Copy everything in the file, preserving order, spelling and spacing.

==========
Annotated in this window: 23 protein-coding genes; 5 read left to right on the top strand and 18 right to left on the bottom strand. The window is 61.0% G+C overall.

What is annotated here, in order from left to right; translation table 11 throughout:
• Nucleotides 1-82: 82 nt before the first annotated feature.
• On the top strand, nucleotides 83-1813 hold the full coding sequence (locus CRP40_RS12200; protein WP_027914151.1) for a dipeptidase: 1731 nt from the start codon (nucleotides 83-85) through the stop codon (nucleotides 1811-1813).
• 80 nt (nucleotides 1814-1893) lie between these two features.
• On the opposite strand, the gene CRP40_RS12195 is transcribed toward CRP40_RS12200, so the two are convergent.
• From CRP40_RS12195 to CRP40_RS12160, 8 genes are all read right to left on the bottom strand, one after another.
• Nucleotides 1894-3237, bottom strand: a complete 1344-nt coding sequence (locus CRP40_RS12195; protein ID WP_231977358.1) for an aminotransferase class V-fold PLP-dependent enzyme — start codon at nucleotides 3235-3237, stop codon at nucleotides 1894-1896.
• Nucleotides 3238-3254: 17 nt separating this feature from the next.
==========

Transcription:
Annotated in this window: 23 protein-coding genes; 5 read left to right on the top strand and 18 right to left on the bottom strand. The window is 61.0% G+C overall.

What is annotated here, in order from left to right; translation table 11 throughout:
• Nucleotides 1-82: 82 nt before the first annotated feature.
• On the top strand, nucleotides 83-1813 hold the full coding sequence (locus CRP40_RS12200; protein WP_027914151.1) for a dipeptidase: 1731 nt from the start codon (nucleotides 83-85) through the stop codon (nucleotides 1811-1813).
• 80 nt (nucleotides 1814-1893) lie between these two features.
• On the opposite strand, the gene CRP40_RS12195 is transcribed toward CRP40_RS12200, so the two are convergent.
• From CRP40_RS12195 to CRP40_RS12160, 8 genes are all read right to left on the bottom strand, one after another.
• Nucleotides 1894-3237, bottom strand: a complete 1344-nt coding sequence (locus CRP40_RS12195; protein ID WP_231977358.1) for an aminotransferase class V-fold PLP-dependent enzyme — start codon at nucleotides 3235-3237, stop codon at nucleotides 1894-1896.
• Nucleotides 3238-3254: 17 nt separating this feature from the next.